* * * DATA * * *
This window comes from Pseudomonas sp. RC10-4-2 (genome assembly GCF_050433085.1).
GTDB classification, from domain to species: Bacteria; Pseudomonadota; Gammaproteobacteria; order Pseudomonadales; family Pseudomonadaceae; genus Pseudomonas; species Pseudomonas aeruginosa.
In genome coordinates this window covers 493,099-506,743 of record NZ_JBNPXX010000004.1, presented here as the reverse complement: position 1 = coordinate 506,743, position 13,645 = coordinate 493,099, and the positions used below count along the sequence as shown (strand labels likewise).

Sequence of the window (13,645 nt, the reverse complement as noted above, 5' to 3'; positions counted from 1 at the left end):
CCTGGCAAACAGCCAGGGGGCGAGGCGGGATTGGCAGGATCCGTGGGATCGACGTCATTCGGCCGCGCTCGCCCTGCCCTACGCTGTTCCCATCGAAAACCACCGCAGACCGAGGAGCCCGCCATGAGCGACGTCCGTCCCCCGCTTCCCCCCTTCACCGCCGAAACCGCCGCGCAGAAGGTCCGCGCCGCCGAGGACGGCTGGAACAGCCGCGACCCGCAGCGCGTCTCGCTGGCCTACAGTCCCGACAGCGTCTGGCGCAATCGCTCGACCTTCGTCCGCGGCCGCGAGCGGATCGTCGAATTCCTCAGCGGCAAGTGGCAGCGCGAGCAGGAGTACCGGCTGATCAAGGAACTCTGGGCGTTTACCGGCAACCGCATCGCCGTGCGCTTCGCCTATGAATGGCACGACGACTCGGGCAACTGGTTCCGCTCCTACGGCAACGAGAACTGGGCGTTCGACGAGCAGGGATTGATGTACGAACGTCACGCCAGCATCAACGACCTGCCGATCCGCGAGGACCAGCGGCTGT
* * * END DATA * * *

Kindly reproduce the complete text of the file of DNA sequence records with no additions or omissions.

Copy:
This window comes from Pseudomonas sp. RC10-4-2 (genome assembly GCF_050433085.1).
GTDB classification, from domain to species: Bacteria; Pseudomonadota; Gammaproteobacteria; order Pseudomonadales; family Pseudomonadaceae; genus Pseudomonas; species Pseudomonas aeruginosa.
In genome coordinates this window covers 493,099-506,743 of record NZ_JBNPXX010000004.1, presented here as the reverse complement: position 1 = coordinate 506,743, position 13,645 = coordinate 493,099, and the positions used below count along the sequence as shown (strand labels likewise).

Sequence of the window (13,645 nt, the reverse complement as noted above, 5' to 3'; positions counted from 1 at the left end):
CCTGGCAAACAGCCAGGGGGCGAGGCGGGATTGGCAGGATCCGTGGGATCGACGTCATTCGGCCGCGCTCGCCCTGCCCTACGCTGTTCCCATCGAAAACCACCGCAGACCGAGGAGCCCGCCATGAGCGACGTCCGTCCCCCGCTTCCCCCCTTCACCGCCGAAACCGCCGCGCAGAAGGTCCGCGCCGCCGAGGACGGCTGGAACAGCCGCGACCCGCAGCGCGTCTCGCTGGCCTACAGTCCCGACAGCGTCTGGCGCAATCGCTCGACCTTCGTCCGCGGCCGCGAGCGGATCGTCGAATTCCTCAGCGGCAAGTGGCAGCGCGAGCAGGAGTACCGGCTGATCAAGGAACTCTGGGCGTTTACCGGCAACCGCATCGCCGTGCGCTTCGCCTATGAATGGCACGACGACTCGGGCAACTGGTTCCGCTCCTACGGCAACGAGAACTGGGCGTTCGACGAGCAGGGATTGATGTACGAACGTCACGCCAGCATCAACGACCTGCCGATCCGCGAGGACCAGCGGCTGT